People reinvent themselves all the time, sometimes willingly, and sometimes not. I try to improve, you know, refine myself as best I can. Some of it’s for selfish reasons — I want more attention, adulation, admiration, but other reasons are more sensible. I want to lessen cognitive load. I want to be more efficient about the things I do and how I do them.
I’m coming to the end of my fortieth year on this earth, and it hasn’t been so much of a reckoning as it’s been a deliberate slowing down. It’s not perfect by any means. I still commit when maybe I shouldn’t, but I’m no longer drowning. I still get angry with myself, but I find more spaces for kindness and forgiveness than I once did, however hard that may be.
I want to come to see this blog as a thing I look forward to. Right now I feel weighed by obligation, and anxious in the face of obligations I feel I can’t possibly comply with, now, or maybe ever. What is usual? What is the norm? Am I imagining a bar to meet that’s entirely fabricated?
And even if it’s real, what’s the need to meet it?
I spent this past weekend at a wonderful game convention, one of the most accepting, friendly, warm, and laid back places I’ve had the privilege to be. How can I bring that forward? How do I let that inform how I treat others, and more importantly, how I treat myself?
That’s the hard part. The hows. The whats feel hard, but it’s easy to get lost in the theoretical and never press on to the practical, made all the more dangerous by feeling like you really are accomplishing something. Synthesis and analysis have their place, but you have to come down from the mountain sometime.
And that’s what I’ve been doing this year, I think. I was astonished and humbled at how many people remembered me, or recognised me, and greeted me warmly, like an old friend. I get so caught up in my own tangled thinking, in constantly worrying whether I’m being kind, compassionate, fair, that I don’t actually see how I manifest in the world. If the actions of these people I admire and trust are to be believed, then I’m doing okay.
The generosity and kindness I experienced today, from people who understand some of the things that I go through, and from people who don’t, but have troubles of their own and know what a gift it is to have patience and show support, is both a gift and a goal. May I remember, when the little voices in my head lie to me, how appreciated I really am, and may I remember to show the same courtesies to those I meet.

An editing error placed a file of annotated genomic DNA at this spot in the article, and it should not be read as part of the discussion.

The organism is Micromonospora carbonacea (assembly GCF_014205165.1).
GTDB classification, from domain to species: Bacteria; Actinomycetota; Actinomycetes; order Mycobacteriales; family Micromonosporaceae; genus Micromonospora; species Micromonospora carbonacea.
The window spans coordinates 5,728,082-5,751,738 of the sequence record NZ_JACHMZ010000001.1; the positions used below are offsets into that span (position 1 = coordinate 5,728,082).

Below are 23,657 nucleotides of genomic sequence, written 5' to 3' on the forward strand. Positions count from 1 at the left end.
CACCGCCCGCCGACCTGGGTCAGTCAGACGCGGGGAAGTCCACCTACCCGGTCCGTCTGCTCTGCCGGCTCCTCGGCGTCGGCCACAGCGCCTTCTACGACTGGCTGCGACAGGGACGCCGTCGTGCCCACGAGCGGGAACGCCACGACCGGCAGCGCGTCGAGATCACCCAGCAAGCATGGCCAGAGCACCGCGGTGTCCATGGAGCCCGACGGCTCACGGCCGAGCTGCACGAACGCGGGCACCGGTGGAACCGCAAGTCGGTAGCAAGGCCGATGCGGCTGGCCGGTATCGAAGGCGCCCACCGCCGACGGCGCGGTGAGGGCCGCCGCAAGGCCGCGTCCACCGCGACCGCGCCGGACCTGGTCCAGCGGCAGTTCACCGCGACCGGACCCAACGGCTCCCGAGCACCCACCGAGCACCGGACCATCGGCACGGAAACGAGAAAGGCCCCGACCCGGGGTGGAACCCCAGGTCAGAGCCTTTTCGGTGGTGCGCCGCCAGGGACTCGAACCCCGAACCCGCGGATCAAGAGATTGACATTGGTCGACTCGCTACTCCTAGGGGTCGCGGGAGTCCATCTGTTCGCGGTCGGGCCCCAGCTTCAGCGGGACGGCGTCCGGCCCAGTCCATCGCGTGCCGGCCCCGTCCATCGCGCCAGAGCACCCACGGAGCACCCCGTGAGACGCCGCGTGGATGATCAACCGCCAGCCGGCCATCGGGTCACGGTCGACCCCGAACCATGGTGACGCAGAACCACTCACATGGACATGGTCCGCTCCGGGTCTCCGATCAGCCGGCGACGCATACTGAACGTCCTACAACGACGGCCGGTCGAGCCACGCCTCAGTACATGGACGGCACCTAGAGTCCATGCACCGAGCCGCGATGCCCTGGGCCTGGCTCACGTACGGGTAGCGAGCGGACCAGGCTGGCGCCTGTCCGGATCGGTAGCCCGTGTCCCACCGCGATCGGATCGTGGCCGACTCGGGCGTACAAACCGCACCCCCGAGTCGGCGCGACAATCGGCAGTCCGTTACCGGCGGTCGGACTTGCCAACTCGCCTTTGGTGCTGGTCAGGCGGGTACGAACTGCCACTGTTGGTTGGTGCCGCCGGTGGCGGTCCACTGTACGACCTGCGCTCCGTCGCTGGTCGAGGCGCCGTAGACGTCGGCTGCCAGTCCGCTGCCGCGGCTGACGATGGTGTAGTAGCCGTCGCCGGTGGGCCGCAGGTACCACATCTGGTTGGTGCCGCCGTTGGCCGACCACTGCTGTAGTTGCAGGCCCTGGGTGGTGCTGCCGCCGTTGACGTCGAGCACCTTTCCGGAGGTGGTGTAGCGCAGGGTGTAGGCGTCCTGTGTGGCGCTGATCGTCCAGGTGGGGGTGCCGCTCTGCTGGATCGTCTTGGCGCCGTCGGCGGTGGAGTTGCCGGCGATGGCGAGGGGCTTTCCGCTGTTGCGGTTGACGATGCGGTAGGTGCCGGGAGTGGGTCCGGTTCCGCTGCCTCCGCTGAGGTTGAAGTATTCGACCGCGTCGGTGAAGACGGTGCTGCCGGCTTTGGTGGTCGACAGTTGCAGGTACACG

I have alway been terrible at organizing. I used to think it was a deep character flaw, some horrible persistent weakness of will and manifestation of laziness until my ADHD diagnosis. Now I know it’s neurological.
That does not stop me from wanting to be organized, though. So here’s the thing: what strategies and tools are out there for folks like me who go into brain static lock at the idea of putting things all in a row?
Truth be told, there’s not much, at least not that I’ve found. A lot of suggestions involve post-its or catastrophic decluttering or getting an org-buddy or fancy containers. If you’re like me, though, none of this works — it’s just inert stuff or unrealistic divestiture of goods or more clutter. But there are some things that have drawn my attention; their concepts are appealing, or there’s a subsonic hum of logic that I feel like I can grasp and turn into something more concrete.
From here on, I’ll be tagging certain posts with the term organization, and placing them in the ADHD category. These posts will cover my trial and error approaches to finding things that work for me, and I’ll describe and unpack my reasoning behind these approaches and their underlying decisions.
I admit that I will never be perfect at organizing, and that despite my best efforts, things will fall through the cracks. But that’s okay, because that happens to the best organizers, to the most put-together people. So if you’re hopeless at keeping things together, follow along because I hope there’s something I end up wrestling with that will be helpful to you, too.
I participated in my first HEMA event (held at History Alive at Fort Lytton) as a competitor on Saturday, which was loads of fun, despite the cold that was sinking into my sinuses just the night before. I only competed in rapier, and lost far, far more than I won. It was easy to ignore the mild sting of defeat, though, because all the people I fought were smart and friendly and lovely and it was all a very good time.
And it was easy to ignore the mild sting of defeat because I learned A LOT. Like, way a lot, like the kind of a lot that makes me regret not having a notebook to hand at the event because I’m worried I might have forgotten some insights between then and now.